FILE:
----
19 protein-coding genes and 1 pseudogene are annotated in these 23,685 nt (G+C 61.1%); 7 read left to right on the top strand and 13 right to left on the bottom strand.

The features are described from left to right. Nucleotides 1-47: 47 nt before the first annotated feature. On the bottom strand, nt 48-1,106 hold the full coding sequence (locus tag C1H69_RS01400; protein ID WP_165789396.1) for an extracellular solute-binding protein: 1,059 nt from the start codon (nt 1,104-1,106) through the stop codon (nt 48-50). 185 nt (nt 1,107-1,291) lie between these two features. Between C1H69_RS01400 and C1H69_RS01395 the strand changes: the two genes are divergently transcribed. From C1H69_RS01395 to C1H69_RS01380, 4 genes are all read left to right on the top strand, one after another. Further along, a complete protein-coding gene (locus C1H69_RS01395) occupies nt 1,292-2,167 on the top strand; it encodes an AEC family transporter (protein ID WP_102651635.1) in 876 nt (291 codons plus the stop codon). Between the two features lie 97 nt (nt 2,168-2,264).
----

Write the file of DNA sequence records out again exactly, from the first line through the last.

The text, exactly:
19 protein-coding genes and 1 pseudogene are annotated in these 23,685 nt (G+C 61.1%); 7 read left to right on the top strand and 13 right to left on the bottom strand.

The features are described from left to right. Nucleotides 1-47: 47 nt before the first annotated feature. On the bottom strand, nt 48-1,106 hold the full coding sequence (locus tag C1H69_RS01400; protein ID WP_165789396.1) for an extracellular solute-binding protein: 1,059 nt from the start codon (nt 1,104-1,106) through the stop codon (nt 48-50). 185 nt (nt 1,107-1,291) lie between these two features. Between C1H69_RS01400 and C1H69_RS01395 the strand changes: the two genes are divergently transcribed. From C1H69_RS01395 to C1H69_RS01380, 4 genes are all read left to right on the top strand, one after another. Further along, a complete protein-coding gene (locus C1H69_RS01395) occupies nt 1,292-2,167 on the top strand; it encodes an AEC family transporter (protein ID WP_102651635.1) in 876 nt (291 codons plus the stop codon). Between the two features lie 97 nt (nt 2,168-2,264).